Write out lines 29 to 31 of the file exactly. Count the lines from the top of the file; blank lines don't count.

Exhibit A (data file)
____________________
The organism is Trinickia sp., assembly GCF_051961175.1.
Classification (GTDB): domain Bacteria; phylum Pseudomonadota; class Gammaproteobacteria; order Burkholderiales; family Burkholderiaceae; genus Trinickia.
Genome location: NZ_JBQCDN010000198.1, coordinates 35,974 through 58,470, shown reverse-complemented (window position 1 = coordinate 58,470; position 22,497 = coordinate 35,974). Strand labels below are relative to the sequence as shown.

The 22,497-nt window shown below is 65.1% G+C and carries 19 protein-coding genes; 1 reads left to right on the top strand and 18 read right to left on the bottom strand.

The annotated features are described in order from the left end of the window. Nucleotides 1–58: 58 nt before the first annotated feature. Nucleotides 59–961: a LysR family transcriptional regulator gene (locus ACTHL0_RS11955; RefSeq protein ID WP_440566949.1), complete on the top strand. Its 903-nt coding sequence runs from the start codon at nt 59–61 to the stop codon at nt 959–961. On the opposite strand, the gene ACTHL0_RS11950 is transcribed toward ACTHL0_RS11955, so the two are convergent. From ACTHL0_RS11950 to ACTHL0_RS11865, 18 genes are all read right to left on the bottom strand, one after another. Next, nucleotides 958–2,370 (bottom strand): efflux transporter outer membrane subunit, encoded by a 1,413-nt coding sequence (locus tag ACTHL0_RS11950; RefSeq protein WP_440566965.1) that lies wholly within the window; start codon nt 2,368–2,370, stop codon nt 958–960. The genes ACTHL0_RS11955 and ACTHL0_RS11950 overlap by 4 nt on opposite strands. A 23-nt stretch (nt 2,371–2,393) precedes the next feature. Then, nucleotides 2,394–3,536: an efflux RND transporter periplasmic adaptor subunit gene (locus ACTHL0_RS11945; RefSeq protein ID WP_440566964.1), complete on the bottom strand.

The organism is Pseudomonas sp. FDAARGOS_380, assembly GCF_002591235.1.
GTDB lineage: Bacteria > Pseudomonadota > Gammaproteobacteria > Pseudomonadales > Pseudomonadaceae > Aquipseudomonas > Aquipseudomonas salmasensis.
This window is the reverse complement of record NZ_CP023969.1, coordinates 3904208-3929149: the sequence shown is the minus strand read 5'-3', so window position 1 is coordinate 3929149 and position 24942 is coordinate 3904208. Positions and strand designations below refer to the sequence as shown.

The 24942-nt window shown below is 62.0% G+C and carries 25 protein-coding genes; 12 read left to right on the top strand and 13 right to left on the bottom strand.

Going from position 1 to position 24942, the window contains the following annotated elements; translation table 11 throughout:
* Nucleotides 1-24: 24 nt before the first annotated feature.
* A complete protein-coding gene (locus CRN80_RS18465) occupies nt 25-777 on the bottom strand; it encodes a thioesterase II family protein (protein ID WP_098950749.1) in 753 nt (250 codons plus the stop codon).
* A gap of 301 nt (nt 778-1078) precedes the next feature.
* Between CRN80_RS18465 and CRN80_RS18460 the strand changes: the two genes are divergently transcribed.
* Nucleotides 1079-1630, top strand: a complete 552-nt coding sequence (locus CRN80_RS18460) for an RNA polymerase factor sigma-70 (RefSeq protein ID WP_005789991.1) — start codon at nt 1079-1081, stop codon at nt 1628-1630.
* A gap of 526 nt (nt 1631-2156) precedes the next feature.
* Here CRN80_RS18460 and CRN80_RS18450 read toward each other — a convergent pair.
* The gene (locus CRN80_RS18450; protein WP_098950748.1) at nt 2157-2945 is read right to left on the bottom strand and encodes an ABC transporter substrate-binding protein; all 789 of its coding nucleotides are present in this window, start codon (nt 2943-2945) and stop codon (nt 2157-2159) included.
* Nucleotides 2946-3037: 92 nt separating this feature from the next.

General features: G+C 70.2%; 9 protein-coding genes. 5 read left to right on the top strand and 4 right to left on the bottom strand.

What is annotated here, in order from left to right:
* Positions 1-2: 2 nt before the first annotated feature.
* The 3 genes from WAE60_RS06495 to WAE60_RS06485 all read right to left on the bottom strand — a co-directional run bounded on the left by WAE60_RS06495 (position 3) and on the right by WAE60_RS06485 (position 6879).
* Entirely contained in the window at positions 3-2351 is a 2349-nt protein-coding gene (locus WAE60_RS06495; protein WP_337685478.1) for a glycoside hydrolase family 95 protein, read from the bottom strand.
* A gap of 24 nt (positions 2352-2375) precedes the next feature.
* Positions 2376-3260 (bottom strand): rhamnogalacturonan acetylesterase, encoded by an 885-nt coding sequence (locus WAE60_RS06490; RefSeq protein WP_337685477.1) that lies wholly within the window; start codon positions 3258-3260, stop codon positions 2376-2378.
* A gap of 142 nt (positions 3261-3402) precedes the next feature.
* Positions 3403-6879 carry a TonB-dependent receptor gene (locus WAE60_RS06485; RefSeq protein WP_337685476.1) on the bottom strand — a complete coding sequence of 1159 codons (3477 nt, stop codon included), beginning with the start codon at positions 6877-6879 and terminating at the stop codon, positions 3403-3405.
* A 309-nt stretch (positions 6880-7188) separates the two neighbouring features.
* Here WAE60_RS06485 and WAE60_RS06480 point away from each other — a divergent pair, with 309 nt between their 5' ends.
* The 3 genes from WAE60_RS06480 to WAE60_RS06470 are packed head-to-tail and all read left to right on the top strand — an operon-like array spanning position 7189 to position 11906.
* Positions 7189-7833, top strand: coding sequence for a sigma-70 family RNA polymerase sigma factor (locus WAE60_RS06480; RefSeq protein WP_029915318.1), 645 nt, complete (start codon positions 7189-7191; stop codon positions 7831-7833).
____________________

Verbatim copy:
* A 309-nt stretch (positions 6880-7188) separates the two neighbouring features.
* Here WAE60_RS06485 and WAE60_RS06480 point away from each other — a divergent pair, with 309 nt between their 5' ends.
* The 3 genes from WAE60_RS06480 to WAE60_RS06470 are packed head-to-tail and all read left to right on the top strand — an operon-like array spanning position 7189 to position 11906.